- Consonant blends are often a stumbling block. Teach blends by constructing memorable tongue twisters: “Please play on Planet Pluto,” “Greedy Greta grabs green grapes,” “Spray the spruce with sprinkles in the spring.” When a child is trying to figure out how the word “thrill” sounds, recite, “Throw three threads at the throne!” Read the Dr. Suess alphabet book to the children, and then have them make up tongue twisters of their own, the sillier the better.
- Next, provide word analysis through teaching Greek and Latin roots, prefixes, and suffixes. Work from easy affixes, like “non” and “tion” up through “tele” and “able” to “poly” and “helio.” Recognizing roots helps children see the natural syllables into which words fall. Gifted children like the challenge of taking words like the additives listed on cereal boxes and learning to read them by their parts: “poly-un-saturate-d fats” See if they can find these parts of words in field guides with Latin names of animals and insects, in medical books, at the zoo or botanical garden.
- Accompany reading with visualization techniques to assist children in learning to spell words they want to learn in their creative writing. They are likely to spell well the words they care most about. These words can then serve as anchors to compare new words against. Help them to see whether their spelling of a word “looks right” or not. They should be taught that the way to remember how a word should be is to “look up.” Visualization and imagination are two extremely important tools of visual-spatial learners and should be cultivated early.
Visual-spatial learners love to read books with strong visual images, fantasy, and quirky happenings. They also are attracted to books with significant underlying themes of danger and courage, the struggle of good against evil, and the triumph of ingenuity and pluck. Sometimes they will put great effort into reading a fascinating book someone has begun for them even though it is difficult. Although they may not be reading every word, they are getting enough from the story to stick with it.
On the other hand, don’t feel that the children should always be reading at an ever higher level. Reading fluency is greatly aided by reading and rereading easy, familiar books that are fun. Broader phrasing, anticipating what may come next-as good readers do-and using context are all aided by reading many easy-to-read books.
Visual-spatial learners learn best through teaching to their strengths, and Whole Word reading, with its use of visual memory, pattern recognition, valuing the emotional impact of words, and utilizing playfulness and humor, uses those strengths well. Whether or not the school teaches in this way, parents (and venturesome teachers) have the ability to build a bridge for children into the realm of successful reading by having fun and success with the Whole Word reading approach.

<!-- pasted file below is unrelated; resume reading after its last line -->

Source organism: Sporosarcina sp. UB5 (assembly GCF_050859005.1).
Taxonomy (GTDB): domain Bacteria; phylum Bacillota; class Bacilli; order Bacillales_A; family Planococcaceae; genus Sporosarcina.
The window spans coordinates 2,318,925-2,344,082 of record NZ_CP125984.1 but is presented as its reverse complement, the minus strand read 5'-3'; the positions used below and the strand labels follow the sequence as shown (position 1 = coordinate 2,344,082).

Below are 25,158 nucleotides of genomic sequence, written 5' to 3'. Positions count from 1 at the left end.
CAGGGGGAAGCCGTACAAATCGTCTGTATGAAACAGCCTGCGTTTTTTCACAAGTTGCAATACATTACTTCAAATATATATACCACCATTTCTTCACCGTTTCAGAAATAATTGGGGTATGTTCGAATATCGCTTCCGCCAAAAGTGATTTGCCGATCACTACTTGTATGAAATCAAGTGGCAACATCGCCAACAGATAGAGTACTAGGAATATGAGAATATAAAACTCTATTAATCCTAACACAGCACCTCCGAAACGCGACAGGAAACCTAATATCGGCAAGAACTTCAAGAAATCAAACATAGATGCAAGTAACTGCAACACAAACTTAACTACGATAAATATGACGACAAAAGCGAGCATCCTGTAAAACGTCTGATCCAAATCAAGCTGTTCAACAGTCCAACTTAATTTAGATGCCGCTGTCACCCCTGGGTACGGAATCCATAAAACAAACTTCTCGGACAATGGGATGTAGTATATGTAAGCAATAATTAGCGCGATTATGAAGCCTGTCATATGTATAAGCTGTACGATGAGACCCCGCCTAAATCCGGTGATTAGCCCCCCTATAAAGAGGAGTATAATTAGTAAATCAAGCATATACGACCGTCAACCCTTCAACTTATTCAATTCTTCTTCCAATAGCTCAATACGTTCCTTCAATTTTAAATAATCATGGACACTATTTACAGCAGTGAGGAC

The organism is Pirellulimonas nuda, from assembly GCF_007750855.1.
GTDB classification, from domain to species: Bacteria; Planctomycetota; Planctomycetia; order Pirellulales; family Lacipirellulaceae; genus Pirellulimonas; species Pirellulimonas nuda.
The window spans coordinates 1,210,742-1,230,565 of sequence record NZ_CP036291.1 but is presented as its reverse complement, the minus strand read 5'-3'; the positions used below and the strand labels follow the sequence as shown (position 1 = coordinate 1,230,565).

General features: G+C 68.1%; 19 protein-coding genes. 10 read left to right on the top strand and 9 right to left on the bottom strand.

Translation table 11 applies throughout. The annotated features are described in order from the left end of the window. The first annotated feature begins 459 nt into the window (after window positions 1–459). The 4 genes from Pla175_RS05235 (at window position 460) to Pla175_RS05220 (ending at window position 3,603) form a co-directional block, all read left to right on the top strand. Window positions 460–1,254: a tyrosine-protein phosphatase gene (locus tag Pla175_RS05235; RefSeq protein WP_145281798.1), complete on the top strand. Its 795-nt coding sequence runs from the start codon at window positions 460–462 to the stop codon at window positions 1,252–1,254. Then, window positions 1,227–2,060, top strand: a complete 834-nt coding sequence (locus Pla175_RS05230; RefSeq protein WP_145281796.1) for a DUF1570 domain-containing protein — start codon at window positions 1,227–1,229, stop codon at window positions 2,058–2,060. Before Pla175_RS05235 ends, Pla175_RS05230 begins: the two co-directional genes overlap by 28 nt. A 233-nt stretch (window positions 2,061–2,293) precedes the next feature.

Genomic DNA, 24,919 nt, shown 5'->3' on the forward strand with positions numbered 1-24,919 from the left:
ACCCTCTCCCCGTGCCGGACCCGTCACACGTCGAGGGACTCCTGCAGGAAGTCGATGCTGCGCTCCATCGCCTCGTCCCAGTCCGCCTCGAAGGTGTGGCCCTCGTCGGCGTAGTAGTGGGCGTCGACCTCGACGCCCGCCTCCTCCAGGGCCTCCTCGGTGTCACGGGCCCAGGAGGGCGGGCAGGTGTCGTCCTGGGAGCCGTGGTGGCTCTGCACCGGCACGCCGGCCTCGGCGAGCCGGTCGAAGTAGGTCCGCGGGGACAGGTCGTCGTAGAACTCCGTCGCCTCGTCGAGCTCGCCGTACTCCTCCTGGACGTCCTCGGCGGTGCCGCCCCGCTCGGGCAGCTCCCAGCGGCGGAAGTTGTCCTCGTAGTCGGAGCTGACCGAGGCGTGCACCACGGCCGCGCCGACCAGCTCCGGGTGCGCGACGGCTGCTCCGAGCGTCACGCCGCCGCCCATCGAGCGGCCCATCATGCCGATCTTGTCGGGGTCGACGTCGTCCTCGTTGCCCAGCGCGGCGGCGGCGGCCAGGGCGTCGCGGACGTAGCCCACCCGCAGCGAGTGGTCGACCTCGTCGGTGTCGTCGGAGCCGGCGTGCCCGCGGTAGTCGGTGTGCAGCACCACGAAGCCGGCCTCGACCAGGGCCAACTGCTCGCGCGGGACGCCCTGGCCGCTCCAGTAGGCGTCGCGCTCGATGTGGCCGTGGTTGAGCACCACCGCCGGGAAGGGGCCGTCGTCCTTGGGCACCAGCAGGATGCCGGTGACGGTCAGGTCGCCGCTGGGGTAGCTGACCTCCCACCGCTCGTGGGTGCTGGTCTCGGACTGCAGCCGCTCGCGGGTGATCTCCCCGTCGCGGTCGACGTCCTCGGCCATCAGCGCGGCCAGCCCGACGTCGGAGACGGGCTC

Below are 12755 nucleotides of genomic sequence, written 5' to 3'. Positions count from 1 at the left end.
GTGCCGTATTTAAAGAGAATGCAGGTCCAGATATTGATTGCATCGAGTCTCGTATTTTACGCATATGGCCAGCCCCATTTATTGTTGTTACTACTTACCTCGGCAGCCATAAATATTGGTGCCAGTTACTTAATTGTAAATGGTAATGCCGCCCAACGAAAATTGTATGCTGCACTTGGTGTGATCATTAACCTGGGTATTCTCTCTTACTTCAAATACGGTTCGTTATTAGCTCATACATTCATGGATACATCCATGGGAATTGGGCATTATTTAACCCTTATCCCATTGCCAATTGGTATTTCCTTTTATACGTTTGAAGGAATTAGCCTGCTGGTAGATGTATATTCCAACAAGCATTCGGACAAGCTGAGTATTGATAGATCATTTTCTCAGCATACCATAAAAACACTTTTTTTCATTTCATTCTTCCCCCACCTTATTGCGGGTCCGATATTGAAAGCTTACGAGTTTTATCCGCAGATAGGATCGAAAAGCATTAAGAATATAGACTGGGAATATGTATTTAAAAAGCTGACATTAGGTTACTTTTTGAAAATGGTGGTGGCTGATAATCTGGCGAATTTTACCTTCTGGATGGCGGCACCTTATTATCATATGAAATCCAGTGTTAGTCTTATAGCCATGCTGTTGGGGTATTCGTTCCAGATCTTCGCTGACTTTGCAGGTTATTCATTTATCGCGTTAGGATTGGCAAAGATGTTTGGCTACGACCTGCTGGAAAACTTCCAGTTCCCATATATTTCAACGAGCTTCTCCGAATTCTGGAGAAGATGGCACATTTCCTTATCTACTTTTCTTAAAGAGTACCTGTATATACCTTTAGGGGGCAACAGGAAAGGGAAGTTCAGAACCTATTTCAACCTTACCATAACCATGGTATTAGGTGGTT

The research is clear that ALL young people who don’t engage in educational activities over the summer can lose up to three months of reading progress and 2.6 months of math computation skills. That loss has a cumulative, long-term effect.
Teachers are all too familiar with this loss of knowledge and ability over the summer months when education is put on hold. Most teachers have to spend up to 6 weeks reviewing material and “catching” students back up to where they need to be functioning for the new school year.
The brain functions like a muscle and needs to be exercised so it won’t atrophy.
The following are some suggestions for summer activities.
I encourage parents to build reading and writing into everyday activities. Some ideas are: (1) watching TV with the sound off and closed captioning on, (2) reading directions for how to play a new game, or (3) helping with meals by writing up a grocery list, finding things in the grocery store, and reading the recipe aloud for mom or dad during cooking time.
Encourage writing. Give each of your students a stamped, addressed postcard so they can write to you about their summer adventures. Or recycle school notebooks and paper into summer journals or scrapbooks. Another way to engage young writers is to encourage your students to spend some time researching and writing stories about their community. Not only does it build research and writing skills, but helps kids develop a deeper sense of place.
Watch a garden grow. This builds research, reading, and writing skills. Children are encouraged to write questions and observations in a summer garden journal. Check out the website www.ReadWriteThink.org for some ideas along these lines. .
Looking for more than just a movie? The Kids Off the Couch website takes what kids love — good films, books, music and digital media — and uses it to inspire family adventures.
Plan ahead for fall. Work with the teachers a grade level above to develop a short list of what their new students have to look forward to when they return to school. For example, if rising third graders will be studying ancient cultures, check out educational TV, movies, or local museums that can provide valuable background information on that topic.
** Learning Enhancement Center is also offering their own 3-month, hour a day, summer program for kids of all ages.